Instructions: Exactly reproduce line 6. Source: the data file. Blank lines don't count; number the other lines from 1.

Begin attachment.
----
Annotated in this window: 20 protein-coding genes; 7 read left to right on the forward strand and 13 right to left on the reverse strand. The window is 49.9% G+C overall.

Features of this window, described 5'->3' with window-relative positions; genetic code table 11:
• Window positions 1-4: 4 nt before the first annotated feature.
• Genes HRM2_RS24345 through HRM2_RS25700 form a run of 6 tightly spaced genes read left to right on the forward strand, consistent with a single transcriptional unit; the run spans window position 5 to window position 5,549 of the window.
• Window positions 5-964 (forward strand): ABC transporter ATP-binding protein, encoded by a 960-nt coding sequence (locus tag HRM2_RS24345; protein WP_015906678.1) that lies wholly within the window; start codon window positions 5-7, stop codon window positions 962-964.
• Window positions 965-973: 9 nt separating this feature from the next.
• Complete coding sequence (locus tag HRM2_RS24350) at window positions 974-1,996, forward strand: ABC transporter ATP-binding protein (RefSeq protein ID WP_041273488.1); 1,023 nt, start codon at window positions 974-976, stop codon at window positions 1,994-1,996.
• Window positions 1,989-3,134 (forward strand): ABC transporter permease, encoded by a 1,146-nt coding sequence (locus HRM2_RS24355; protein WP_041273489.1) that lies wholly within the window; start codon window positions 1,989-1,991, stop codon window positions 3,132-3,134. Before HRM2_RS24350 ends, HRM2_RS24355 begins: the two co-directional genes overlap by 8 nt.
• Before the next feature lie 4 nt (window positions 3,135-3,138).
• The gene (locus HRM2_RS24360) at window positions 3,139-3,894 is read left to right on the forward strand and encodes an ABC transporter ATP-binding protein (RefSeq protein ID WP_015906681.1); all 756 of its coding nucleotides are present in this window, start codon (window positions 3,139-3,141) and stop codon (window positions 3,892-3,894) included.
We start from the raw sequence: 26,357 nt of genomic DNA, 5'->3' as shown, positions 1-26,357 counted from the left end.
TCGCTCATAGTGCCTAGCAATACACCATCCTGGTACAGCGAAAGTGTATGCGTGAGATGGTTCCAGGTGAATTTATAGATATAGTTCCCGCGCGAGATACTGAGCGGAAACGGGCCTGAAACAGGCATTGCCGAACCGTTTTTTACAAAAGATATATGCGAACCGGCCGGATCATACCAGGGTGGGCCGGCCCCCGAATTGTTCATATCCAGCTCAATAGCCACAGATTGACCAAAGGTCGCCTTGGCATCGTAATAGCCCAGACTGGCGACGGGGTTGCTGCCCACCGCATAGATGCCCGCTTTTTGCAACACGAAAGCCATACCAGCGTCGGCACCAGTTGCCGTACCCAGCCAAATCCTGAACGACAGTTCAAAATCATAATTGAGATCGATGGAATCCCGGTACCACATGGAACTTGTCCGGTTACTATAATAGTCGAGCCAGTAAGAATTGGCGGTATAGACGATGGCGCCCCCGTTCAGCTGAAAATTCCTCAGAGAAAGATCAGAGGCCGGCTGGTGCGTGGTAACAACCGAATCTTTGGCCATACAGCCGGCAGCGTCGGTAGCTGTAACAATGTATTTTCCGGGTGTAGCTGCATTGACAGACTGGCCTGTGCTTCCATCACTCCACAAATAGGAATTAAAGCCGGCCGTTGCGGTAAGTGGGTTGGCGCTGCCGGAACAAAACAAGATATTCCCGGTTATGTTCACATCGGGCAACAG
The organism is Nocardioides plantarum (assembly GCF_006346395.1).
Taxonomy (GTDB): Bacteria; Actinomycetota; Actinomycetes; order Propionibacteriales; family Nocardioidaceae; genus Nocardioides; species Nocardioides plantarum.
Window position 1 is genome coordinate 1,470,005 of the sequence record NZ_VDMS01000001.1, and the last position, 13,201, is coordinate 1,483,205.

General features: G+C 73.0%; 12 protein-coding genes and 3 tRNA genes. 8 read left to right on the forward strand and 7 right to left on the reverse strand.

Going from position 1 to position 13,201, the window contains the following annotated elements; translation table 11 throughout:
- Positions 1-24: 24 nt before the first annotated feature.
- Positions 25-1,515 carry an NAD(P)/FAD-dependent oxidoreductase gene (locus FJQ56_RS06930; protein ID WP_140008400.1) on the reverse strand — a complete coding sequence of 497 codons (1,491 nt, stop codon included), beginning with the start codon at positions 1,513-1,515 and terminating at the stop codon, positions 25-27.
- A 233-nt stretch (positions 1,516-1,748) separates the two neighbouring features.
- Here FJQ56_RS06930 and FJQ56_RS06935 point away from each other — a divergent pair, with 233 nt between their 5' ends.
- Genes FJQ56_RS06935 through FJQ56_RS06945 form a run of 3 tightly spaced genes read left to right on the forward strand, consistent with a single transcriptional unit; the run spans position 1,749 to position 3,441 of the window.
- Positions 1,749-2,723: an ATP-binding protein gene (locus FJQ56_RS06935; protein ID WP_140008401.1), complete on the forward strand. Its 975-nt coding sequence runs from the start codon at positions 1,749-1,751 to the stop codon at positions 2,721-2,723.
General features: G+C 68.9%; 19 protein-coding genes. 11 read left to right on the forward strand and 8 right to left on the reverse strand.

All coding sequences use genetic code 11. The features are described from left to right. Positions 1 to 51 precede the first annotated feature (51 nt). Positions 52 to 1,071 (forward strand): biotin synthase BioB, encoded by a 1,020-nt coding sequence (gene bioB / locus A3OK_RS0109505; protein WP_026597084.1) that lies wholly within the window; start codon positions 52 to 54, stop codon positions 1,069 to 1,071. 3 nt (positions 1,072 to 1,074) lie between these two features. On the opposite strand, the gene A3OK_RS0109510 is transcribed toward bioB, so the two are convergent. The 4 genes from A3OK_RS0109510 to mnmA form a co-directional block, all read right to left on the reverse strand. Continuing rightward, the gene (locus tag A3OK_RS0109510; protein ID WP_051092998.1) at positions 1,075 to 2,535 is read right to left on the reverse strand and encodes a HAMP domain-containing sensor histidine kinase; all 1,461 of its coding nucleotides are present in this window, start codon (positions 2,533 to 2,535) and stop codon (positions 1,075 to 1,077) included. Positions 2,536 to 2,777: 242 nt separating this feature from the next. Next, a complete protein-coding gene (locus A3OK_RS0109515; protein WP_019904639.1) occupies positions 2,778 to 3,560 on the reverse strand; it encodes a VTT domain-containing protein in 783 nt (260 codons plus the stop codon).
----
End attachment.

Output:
• Window positions 965-973: 9 nt separating this feature from the next.